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European Sustainable Energy Week
News blog7 February 2023European Climate, Infrastructure and Environment Executive Agency4 min read

The hydrogen revolution is no solo effort – the need for hydrogen partnerships

By Dr. Thomas Hillig, Managing Director of THEnergy

Dr Thomas Hillig image

The shift towards a green hydrogen economy is expensive – experts expect investments of more than a dozen of trillion euros from now to 2050. It is obvious that no country in the world can handle this unprecedented challenge by itself. The need for cooperation manifests itself more and more often in hydrogen partnerships that can cover research, development, regulation, pilot projects or even agreements about traded hydrogen volume.

The Nordics have the Nordic Hydrogen Partnership. UK and South Africa launched a hydrogen cooperation last December. Germany cannot get enough of hydrogen partnerships and initiated them amongst others with Angola, Arabia, Australia, Canada, Chile, Japan, Namibia, Nigeria and South Africa. The list is long and could be continued: hydrogen partnerships are on everyone’s lips.


As we all know from our private lives, a partnership can mean pretty much anything. Just the announcement of a partnership often is not worth the paper it is written on. Hydrogen partnerships become interesting as soon as money is put on the table – particularly true if the partnership is closed between uneven partners: richer and poorer countries, potential exporting and importing countries.

This money can be for research and development, education and training, harmonisation of legislation, or specific projects and scaling up programmes. For the latter, Germany proposes and interesting approach: double-sided auctions for green hydrogen and hydrogen derivatives.


In December, Germany launched a 900-million-euro support of auction schemes for green hydrogen and power-to-X (PtX) imports. The German government supports the purchase of hydrogen on the world market from non-EU countries at the lowest price with auctions via 10-year purchase agreements. With a second auction series the hydrogen is then sold to the highest bidder within the EU – at a lower price and on the basis of shorter-term contracts.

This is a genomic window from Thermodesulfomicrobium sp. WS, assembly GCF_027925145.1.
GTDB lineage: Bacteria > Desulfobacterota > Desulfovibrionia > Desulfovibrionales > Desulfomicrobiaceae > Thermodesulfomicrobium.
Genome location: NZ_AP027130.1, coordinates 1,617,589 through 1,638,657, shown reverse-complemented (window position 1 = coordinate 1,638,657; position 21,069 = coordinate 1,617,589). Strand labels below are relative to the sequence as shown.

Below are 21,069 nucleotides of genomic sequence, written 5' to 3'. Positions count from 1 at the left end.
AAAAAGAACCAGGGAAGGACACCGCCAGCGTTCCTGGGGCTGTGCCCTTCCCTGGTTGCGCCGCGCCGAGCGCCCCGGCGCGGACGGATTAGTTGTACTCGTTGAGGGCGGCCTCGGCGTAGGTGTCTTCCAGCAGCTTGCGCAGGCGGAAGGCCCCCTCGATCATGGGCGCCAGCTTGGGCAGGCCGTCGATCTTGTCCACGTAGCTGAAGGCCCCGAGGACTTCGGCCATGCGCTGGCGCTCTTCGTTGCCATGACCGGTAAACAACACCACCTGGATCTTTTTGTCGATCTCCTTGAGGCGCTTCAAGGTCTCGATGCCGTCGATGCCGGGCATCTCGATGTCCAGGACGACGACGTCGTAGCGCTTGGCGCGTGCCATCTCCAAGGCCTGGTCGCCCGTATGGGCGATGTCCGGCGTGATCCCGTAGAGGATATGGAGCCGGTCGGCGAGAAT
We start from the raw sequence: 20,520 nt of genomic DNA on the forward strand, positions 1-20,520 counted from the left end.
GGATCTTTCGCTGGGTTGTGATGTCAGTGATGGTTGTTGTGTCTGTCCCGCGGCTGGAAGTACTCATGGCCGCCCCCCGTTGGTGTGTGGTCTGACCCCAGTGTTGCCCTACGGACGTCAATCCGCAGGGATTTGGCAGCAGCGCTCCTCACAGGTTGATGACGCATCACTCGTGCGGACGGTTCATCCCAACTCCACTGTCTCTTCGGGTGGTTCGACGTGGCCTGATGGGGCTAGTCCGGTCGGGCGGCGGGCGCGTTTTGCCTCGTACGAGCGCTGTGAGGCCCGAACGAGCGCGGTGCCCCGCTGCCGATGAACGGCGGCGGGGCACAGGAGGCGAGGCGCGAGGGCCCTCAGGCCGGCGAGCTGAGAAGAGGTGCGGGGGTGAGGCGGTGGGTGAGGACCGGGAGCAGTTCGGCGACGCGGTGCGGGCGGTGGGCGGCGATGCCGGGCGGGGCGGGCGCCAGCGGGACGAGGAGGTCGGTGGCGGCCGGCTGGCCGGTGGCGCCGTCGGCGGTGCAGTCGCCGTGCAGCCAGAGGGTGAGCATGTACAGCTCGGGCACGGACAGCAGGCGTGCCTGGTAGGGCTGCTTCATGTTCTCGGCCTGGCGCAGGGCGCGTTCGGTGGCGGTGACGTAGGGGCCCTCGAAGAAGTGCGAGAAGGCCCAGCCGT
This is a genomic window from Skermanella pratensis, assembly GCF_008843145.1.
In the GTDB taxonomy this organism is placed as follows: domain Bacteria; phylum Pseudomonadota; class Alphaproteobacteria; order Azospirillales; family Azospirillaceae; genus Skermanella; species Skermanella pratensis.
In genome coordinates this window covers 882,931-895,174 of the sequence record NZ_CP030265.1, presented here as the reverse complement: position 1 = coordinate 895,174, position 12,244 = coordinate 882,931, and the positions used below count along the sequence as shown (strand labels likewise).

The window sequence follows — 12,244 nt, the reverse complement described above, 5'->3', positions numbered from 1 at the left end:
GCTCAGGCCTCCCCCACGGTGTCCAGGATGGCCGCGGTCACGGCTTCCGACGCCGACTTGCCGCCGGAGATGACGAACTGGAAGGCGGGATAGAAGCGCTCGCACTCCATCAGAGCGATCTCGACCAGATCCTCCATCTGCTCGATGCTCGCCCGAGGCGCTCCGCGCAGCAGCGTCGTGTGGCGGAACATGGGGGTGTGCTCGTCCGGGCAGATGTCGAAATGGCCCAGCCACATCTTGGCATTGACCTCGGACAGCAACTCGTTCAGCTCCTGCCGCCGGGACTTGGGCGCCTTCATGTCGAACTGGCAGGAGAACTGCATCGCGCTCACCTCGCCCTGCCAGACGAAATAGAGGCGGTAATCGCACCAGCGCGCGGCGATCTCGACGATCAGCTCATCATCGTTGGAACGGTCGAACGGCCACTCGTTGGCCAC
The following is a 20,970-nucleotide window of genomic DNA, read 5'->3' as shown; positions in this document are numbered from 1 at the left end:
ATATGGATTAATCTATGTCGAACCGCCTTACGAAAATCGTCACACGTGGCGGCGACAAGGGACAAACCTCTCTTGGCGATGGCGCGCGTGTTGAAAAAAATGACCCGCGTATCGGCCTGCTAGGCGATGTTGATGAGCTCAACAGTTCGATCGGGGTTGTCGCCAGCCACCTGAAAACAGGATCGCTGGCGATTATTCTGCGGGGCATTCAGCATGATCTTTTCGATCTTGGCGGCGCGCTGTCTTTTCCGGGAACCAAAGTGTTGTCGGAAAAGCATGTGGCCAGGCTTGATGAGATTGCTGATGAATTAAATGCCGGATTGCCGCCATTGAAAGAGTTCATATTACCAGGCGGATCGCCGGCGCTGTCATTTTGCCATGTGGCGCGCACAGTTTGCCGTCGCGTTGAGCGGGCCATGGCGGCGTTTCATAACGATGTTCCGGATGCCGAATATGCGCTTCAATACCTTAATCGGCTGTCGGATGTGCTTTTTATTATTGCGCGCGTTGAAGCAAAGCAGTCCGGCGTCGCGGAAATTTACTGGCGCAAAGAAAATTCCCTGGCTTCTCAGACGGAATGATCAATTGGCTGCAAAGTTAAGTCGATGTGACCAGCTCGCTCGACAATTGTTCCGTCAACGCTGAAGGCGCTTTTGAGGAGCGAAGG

The price difference will be compensated by an H2 Global investment vehicle. H2 Global is a foundation set up by mainly German players such as Siemens Energy, ThyssenKrupp, Linde, VNG or Deutsche Bank for accelerating the ramp up of green hydrogen. H2 Global’s investment vehicle received the 900-million-euro support from the German government.


The auction approach must stick to strict rules in order to be successful. The main point to mention here is the nature of hydrogen and its derivatives. To justify spending taxpayer’s money, it must be ensured that the auctions are catalysts for accelerating our move towards a hydrogen economy. Most experts agree that the colour of hydrogen should be green – in the future also the economically most viable solution as costs of green hydrogen will keep on decreasing.

It is important to really focus the efforts on green hydrogen and ensure that no taxpayers’ money is used to establish a transition technology such as blue hydrogen (based on natural gas – but with carbon capture and storage). Technology-wise there is no overlap between green and blue hydrogen generation. Every euro invested in blue hydrogen is a euro lost for leveraging the experience curve effect of green hydrogen.


Hydrogen will be transported from overseas as liquified gas in large special hydrogen tankers. This is similar to what we know from LNG, but not the same as LNG remains liquid at “only” -161.5°C while hydrogen requires - 252.8°C. That means that transportation costs for hydrogen are much bigger than for LNG. From a European perspective a ton of hydrogen in Australia is worth significantly less than in Morocco. This must also be reflected to some extent in hydrogen auctions – for example by considering prices delivered to Europe.

In an ideal well-functioning market for hydrogen similar to the electricity markets, delivery distances could no longer be a problem. The purchaser would not receive hydrogen molecules generated in the facility with which the contract is signed, but actual deliveries would optimise hydrogen transportation.


Many developing countries might see in green hydrogen the new oil, but there are also risks that need to be addressed. To quickly bring costs down many hydrogen players think big. So big that new hydrogen plants could make up for a substantial part of the national GDP and create dependencies. Like for mining, it is important to select the right international partner companies and to come up with a suited framework regulation. Although we talk about renewable energy-based hydrogen as green, one aspect is tricky and often overlooked: water. By exporting hydrogen, a country is also indirectly allowing the export of the water needed for the electrolysis process. In many countries, water desalination must play a major role in the future for green hydrogen production.



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About the author:

Dr Thomas Hillig is managing director of THEnergy, a boutique consultancy specialised in innovations for the energy sector. The consulting focus is mainly on microgrids, energy storage, hydrogen and decarbonization for commercial & industrial clients.


Disclaimer: This article is a contribution from a partner. All rights reserved.
Neither the European Commission nor any person acting on behalf of the Commission is responsible for the use that might be made of the information in the article. The opinions expressed are those of the author(s) only and should not be considered as representative of the European Commission’s official position.





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